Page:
Fiji’s Acting Prime Minister and Attorney General, Aiyaz Saiyed Khaiyum today launched the first regional joint meeting of the Pacific Platform for Disaster Risk Management and the Pacific Climate Change Roundtable in Nadi’s Sofitel, Fiji Resort and Spa.
In essence, this gathering acknowledges that climate change is occurring and that it clearly has the potential to cause natural disasters. It’s incumbent on all Pacific countriesto acknowledge the risk and take the necessary precautions.
We all know that an international debate rages about climate change and its causes. The majority scientific opinion has it that much of the change is due to human activity, carbon dioxide emissions causing global warming.
The minority scientific opinion – from the so-called climate sceptics – has it that global warming is a natural phenomenon, our planet warming and cooling over long periods in a cycle over which we have no control.
From where we all sit in the Pacific, that climate change debate may be interesting but it is largely moot. We are clearly not in the ranks of the world’s principal carbon emitters. Whilst the debate between the advanced industrialised countries and those in developing countries with advanced economies continues, we in the Pacific are at the cold face of climate change.
We have to work together with other nations to exert influence in global forums such as the United Nations to try to focus attention on the need for immediate action to radically reduce emissions.
Because whatever the cause of climate change – man-made or cyclical – there’s no denying that the planet is warming and the most prudent course of action is for the international community to try to arrest it by setting binding emission targets.
That warming, of course, is affecting us here in the Pacific more than most.
Indeed, whole countries – such as Tuvalu and Kiribati – are at risk as ice caps melt and sea levels rise to unprecedented heights.
Some of these countries are already preparing for a doomsday scenario in which their islands are eventually submerged and their populations have to be moved to higher ground elsewhere.
As many of you will know, Kiribati has actually bought 6000 acres of land in Vanua Levu – Fiji’s second biggest island – to guarantee its food security as its own arable land is swamped by rising tides.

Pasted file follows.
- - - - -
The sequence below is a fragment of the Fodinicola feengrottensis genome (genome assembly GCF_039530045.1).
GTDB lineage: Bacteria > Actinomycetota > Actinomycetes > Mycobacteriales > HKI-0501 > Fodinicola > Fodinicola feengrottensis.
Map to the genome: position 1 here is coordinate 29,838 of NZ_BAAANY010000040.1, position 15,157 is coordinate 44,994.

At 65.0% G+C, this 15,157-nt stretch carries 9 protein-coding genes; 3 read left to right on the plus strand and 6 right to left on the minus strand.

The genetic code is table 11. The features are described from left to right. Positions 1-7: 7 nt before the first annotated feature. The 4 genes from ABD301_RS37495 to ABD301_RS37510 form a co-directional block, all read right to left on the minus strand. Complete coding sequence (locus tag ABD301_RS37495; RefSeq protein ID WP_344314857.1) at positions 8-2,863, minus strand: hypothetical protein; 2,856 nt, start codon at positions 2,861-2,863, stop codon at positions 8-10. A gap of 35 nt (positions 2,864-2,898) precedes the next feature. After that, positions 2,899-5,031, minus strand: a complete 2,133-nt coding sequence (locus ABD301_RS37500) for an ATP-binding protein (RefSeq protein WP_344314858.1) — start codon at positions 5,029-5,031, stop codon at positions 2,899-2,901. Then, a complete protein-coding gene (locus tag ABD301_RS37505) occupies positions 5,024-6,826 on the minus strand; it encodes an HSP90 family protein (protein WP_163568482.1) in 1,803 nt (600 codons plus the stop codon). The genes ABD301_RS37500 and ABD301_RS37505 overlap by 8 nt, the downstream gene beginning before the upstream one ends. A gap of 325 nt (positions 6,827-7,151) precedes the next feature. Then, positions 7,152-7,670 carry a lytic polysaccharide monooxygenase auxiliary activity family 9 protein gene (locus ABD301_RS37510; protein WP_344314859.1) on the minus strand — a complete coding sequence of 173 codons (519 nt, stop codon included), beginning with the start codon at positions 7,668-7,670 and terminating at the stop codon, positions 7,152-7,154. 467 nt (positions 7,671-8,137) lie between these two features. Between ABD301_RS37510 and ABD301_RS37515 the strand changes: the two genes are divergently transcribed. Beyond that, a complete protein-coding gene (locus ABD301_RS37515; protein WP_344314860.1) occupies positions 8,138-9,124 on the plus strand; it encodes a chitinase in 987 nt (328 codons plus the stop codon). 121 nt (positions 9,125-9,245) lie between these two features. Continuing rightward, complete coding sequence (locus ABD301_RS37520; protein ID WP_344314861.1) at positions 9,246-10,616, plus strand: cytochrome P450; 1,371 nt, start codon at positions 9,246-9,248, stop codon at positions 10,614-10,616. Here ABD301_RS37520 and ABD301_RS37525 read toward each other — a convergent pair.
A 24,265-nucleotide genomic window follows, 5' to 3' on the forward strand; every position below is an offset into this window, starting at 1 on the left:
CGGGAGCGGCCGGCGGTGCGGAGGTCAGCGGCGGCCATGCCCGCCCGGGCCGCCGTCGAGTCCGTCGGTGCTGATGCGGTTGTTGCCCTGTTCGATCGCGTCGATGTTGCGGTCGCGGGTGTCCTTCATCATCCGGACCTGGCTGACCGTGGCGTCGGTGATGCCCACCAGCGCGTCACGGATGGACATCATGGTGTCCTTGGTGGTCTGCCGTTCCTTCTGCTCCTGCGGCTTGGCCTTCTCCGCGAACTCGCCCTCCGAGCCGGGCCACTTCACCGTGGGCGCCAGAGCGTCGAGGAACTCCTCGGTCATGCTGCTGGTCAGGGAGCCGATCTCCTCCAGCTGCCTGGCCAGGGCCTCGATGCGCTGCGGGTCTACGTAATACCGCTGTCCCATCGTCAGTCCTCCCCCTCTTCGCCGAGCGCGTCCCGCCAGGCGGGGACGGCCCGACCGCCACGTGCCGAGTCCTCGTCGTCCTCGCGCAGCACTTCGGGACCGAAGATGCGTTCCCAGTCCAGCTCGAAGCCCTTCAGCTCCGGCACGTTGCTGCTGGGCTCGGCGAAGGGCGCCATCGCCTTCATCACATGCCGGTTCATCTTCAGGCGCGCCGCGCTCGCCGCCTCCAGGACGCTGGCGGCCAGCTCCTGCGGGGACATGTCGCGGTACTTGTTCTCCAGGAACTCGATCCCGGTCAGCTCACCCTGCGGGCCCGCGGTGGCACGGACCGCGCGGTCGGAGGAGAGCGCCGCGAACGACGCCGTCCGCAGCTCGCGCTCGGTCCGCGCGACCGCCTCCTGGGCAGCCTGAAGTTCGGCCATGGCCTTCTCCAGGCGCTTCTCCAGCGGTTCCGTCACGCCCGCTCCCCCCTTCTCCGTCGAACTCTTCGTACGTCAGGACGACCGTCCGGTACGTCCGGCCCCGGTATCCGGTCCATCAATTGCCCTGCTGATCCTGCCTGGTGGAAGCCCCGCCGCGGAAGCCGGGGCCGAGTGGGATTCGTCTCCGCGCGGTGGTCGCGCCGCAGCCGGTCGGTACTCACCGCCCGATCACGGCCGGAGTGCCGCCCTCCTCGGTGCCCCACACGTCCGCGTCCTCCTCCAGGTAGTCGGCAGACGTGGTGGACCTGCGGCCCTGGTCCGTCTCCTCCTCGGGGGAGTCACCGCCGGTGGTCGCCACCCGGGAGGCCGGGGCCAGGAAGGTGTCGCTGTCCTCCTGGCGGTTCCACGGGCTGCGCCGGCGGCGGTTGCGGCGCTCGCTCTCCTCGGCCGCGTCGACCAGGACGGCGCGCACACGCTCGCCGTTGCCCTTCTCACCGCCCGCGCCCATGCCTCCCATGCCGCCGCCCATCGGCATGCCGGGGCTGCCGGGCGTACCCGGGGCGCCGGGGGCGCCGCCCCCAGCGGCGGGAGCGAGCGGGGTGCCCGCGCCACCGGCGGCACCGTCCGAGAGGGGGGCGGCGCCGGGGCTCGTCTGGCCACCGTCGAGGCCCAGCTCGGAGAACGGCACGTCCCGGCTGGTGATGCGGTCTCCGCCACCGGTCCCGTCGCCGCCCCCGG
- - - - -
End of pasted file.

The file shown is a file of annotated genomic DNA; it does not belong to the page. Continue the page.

It’s a sobering thought indeed when we start talking about the need to prepare for a scenario in which the nation of Kiribati largely exists within the borders of Fiji.
So there is no doubting the grave situation that we all face in this region. Which is why collectively, the Pacific island nations have begun to seriously assess the risk of climate change and lobby heavily internationally to put it at the forefront of the global agenda.
At the United Nations, Fiji is leading the push by PSIDS – the Pacific Small Island Developing States – to get the international community to take the issue more seriously.
For us, climate change isn’t some arcane debating point. The rising seas around us mean that for some of the smallest island nations, their very existence is at stake.
In short, we badly need the international community to stop talking about climate change and start acting. The days of global gabfests that expend hot air and little else are over. We need a concerted global effort to tackle the problem before – in our case – it’s too late.
And in the meantime, we must all strive to assess the risks, and to put in place concrete measures to deal with climate change and its impact on our peoples.
Which is what this conference is ultimately about. We need an integrated approach at a regional level to deal with today’s challenges. And we need to prepare for whatever challenges we may ultimately have to face, especially if the global community as a whole continues to drag its feet.